Is there anything Joy of Cooking can’t do? Obviously the answer to this question is a firm yes. Take, for example, the fact that my version of this book, published a mere 6 years ago, contains only two recipes calling for tofu as an ingredient.
With 4000 recipes, this cooking bible is the first place I look for anything vaguely “American” or “French.” Sure, roughly four recipes in the entire book are vegan, but veganizing such devastatingly classic recipes is, for me, half the joy of cooking.*
I used to live around the corner from a super low-key Chinese take-out place. It was open until 3AM and an order of General Tso’s tofu big enough for two meals set you back a measly $3.25. Sure it was shitty, but it was chewy and hot and sweet and the most satisfying thing anyone has ever dreamt up whilst slightly inebriated at 2:45 in the morning.
I no longer live in Philly and I don’t drink anymore, but my frequent cravings for Chinese food persist. One evening, with my Internet connection failing miserably, I realized that somehow the dozen cookbooks I own contain roughly zero recipes for broccoli, much less the steamed-broccoli-delicately-coated-in-sweet-garlicky-sauce of my heart’s desire. I broke down. I cracked open Joy of Cooking.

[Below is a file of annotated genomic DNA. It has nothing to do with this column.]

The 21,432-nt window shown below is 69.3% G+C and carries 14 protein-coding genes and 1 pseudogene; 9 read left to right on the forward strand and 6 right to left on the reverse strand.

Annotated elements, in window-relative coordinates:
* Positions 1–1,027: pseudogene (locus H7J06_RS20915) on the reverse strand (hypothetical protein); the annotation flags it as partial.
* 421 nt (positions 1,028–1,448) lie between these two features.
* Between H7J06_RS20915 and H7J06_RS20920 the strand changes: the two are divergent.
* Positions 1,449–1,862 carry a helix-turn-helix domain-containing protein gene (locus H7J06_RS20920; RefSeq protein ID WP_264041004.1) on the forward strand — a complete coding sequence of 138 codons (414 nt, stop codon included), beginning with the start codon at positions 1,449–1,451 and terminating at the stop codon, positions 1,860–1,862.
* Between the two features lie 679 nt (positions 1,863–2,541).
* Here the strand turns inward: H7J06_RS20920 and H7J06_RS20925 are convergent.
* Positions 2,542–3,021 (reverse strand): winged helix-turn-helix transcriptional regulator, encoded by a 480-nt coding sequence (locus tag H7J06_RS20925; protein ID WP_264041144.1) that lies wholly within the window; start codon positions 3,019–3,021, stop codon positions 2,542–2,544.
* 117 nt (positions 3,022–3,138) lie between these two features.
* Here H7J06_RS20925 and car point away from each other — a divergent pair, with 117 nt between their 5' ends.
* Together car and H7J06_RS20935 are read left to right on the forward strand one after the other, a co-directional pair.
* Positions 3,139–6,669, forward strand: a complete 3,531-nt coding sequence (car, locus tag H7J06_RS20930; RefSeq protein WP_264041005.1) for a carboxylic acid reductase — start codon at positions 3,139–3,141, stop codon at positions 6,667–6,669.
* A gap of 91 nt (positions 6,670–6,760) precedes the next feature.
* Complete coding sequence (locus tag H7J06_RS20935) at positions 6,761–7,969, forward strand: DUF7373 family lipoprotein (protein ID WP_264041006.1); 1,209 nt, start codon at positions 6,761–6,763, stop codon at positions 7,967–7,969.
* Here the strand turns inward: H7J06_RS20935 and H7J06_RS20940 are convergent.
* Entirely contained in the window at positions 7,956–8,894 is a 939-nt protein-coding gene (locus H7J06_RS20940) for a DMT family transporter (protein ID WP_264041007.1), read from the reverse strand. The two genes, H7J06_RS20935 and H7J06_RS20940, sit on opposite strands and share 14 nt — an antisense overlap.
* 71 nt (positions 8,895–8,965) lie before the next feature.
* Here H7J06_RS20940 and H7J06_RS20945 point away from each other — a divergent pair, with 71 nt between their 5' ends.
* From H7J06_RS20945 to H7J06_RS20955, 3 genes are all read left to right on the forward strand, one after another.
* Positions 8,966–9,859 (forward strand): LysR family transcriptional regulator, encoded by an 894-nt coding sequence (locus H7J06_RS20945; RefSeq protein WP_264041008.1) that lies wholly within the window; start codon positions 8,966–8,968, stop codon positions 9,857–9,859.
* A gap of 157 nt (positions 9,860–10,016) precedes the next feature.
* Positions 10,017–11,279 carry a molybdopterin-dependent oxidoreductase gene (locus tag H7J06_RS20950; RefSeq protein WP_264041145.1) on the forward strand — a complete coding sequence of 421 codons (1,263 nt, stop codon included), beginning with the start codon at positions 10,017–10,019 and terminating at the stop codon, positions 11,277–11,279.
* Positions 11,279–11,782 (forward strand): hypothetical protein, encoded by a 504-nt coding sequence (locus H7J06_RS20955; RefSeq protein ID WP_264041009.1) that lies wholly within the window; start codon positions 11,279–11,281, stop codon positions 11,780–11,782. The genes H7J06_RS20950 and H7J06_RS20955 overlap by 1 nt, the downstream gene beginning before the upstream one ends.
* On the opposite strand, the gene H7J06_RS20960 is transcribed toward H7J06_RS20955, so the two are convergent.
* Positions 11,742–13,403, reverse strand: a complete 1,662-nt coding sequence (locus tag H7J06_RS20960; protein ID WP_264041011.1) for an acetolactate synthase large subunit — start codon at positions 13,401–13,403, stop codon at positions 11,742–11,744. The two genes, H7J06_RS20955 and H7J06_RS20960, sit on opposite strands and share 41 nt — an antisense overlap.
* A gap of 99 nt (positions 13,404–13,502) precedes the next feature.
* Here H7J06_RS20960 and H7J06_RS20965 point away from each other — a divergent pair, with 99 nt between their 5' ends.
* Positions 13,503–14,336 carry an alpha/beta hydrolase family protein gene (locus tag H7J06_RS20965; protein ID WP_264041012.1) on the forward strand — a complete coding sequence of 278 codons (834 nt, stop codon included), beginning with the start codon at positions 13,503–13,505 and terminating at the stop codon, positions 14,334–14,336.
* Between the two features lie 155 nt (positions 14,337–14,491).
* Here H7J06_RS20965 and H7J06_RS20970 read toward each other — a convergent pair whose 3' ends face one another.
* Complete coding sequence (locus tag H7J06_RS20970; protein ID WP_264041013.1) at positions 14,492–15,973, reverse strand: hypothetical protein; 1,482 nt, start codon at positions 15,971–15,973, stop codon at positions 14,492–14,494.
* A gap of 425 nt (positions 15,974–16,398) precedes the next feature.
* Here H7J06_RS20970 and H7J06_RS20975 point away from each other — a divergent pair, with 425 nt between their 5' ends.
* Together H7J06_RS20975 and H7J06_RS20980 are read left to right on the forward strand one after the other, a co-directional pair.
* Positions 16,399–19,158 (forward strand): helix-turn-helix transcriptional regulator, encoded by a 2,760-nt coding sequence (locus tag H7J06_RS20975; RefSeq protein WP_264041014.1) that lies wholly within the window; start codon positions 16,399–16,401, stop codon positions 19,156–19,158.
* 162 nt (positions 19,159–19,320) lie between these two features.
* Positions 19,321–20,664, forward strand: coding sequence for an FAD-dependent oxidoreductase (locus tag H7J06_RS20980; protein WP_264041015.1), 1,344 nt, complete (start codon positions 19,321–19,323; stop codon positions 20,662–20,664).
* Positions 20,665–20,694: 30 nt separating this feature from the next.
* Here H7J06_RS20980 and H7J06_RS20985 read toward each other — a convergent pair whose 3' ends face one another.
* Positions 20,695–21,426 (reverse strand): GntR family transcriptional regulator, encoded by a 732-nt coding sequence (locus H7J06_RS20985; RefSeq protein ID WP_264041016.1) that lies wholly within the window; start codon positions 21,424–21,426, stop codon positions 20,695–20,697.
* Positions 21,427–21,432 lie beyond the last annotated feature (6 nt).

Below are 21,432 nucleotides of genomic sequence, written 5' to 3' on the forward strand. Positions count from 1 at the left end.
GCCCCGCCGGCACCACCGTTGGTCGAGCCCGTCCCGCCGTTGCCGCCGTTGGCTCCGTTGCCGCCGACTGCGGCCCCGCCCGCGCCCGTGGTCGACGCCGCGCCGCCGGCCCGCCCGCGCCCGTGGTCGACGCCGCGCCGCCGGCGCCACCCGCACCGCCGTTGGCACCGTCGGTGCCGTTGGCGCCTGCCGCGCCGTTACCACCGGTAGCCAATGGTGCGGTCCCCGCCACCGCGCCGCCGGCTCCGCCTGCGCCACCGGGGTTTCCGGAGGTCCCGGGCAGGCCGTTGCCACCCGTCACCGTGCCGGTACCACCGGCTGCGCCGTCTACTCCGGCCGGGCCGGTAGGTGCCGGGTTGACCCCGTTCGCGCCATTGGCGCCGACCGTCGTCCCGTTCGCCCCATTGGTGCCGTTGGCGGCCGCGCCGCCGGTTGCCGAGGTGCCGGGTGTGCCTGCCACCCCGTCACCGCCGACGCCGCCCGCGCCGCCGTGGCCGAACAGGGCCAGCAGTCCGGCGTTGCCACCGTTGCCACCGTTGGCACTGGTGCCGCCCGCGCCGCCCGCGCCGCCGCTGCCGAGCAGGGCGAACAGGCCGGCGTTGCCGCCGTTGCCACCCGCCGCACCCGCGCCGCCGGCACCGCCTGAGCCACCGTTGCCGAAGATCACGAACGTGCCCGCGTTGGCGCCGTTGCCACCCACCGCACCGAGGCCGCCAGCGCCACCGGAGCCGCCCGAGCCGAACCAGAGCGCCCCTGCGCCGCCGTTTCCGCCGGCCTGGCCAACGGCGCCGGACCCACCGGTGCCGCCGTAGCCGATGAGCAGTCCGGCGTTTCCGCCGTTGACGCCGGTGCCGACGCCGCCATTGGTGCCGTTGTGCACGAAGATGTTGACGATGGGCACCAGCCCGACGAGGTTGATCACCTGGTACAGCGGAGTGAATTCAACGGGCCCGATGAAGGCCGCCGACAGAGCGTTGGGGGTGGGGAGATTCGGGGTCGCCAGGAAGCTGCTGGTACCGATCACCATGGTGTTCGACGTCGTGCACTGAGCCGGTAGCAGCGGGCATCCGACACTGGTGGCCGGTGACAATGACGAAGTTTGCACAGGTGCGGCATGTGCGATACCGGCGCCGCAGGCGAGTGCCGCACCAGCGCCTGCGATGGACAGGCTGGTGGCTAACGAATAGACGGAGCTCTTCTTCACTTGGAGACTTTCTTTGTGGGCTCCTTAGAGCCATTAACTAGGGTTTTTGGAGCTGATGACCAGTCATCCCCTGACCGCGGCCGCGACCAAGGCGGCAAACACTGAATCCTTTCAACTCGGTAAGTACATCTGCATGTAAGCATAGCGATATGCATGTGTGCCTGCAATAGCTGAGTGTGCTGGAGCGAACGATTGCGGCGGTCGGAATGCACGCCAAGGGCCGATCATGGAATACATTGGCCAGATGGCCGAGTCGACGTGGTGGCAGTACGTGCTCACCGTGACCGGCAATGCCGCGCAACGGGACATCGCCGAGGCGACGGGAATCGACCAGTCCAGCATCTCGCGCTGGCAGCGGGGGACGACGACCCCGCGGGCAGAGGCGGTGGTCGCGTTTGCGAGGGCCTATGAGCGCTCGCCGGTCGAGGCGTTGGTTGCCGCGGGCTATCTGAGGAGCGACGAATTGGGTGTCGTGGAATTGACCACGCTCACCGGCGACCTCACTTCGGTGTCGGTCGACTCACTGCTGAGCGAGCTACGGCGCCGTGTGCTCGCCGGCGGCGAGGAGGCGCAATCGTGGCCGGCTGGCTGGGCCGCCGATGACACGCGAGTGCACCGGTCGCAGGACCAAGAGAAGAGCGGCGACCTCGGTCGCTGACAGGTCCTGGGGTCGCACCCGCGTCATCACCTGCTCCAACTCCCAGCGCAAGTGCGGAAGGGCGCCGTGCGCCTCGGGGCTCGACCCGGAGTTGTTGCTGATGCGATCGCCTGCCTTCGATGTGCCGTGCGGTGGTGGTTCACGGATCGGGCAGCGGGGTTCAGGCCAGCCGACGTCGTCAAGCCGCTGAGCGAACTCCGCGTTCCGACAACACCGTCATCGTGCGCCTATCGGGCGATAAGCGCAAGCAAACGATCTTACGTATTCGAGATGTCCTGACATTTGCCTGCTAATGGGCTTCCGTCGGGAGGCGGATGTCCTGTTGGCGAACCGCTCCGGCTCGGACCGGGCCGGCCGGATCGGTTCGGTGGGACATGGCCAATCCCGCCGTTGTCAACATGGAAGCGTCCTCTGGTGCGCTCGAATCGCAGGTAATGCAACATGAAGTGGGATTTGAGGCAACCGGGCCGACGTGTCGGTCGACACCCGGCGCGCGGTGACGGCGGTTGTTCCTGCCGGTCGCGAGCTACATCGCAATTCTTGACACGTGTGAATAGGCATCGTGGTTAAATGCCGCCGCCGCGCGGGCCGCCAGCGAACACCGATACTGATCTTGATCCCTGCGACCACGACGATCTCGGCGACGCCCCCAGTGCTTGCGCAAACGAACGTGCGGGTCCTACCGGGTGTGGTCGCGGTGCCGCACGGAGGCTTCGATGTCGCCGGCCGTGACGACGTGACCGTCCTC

I located “Chinese Cuisine” in the index. “Broccoli Stirfry,” read the fourth line down, unenthusiastically. But at that point I was hungry enough to try pretty much anything, so I defeatedly started pulling ingredients out of the fridge and got to work. I mean, what the heck, at least I’d get a good story out of it, right? It couldn’t possibly be any worse than that (first and last!) time I ate “Chinese food” in Iowa.
Well, uh. Can I tell you something? I must have some sort of culinary guardian demon on my shoulder, because that recipe was not just surprisingly good for the cookbook whence it came. It straight-up ruled. It makes a mild dish, so know that before you go into it. But I find it really delicious and satisfying, and I make it kind of a lot these days. It also makes great leftovers.
- 1 Tbsp peanut oil
- 1 Tbsp tamari
- 2 cups frozen tofu chunks, thawed
- 2 heads broccoli
- 2 Tbsp water
- 1 Tbsp cornstarch
- ⅓ c rice wine
- 3 Tbsp tamari
- 2 Tbsp brown sugar
- 1 tsp toasted sesame oil
- 3 Tbsp peanut oil
- 2" fresh ginger, peeled and minced
- 4 large garlic cloves, minced
- In a skillet over high heat, fry tofu in peanut oil, seasoning with tamari, until browned. Set aside.
- Steam broccoli until it's bright green and tender. Set aside.
- In a small bowl, stir together water and cornstarch. Set aside.
- In another small bowl, stir together cooking wine, tamari, sugar and sesame oil. Set aside.
- Heat peanut oil in a large wok or skillet over high heat.
- Add ginger and garlic and saute for 30 seconds.
- Add broccoli and tofu; toss until coated with oil.
- Pour wine mixture down side of pan and toss again.
- Reduce heat to medium, cover, and cook for another 30 seconds.
- Stir the cornstarch mixture again until smooth and add to wok, stirring to combine.
- Cook, uncovered, another 1-2 minutes until sauce thickens.
- Serve immediately, over rice or alone.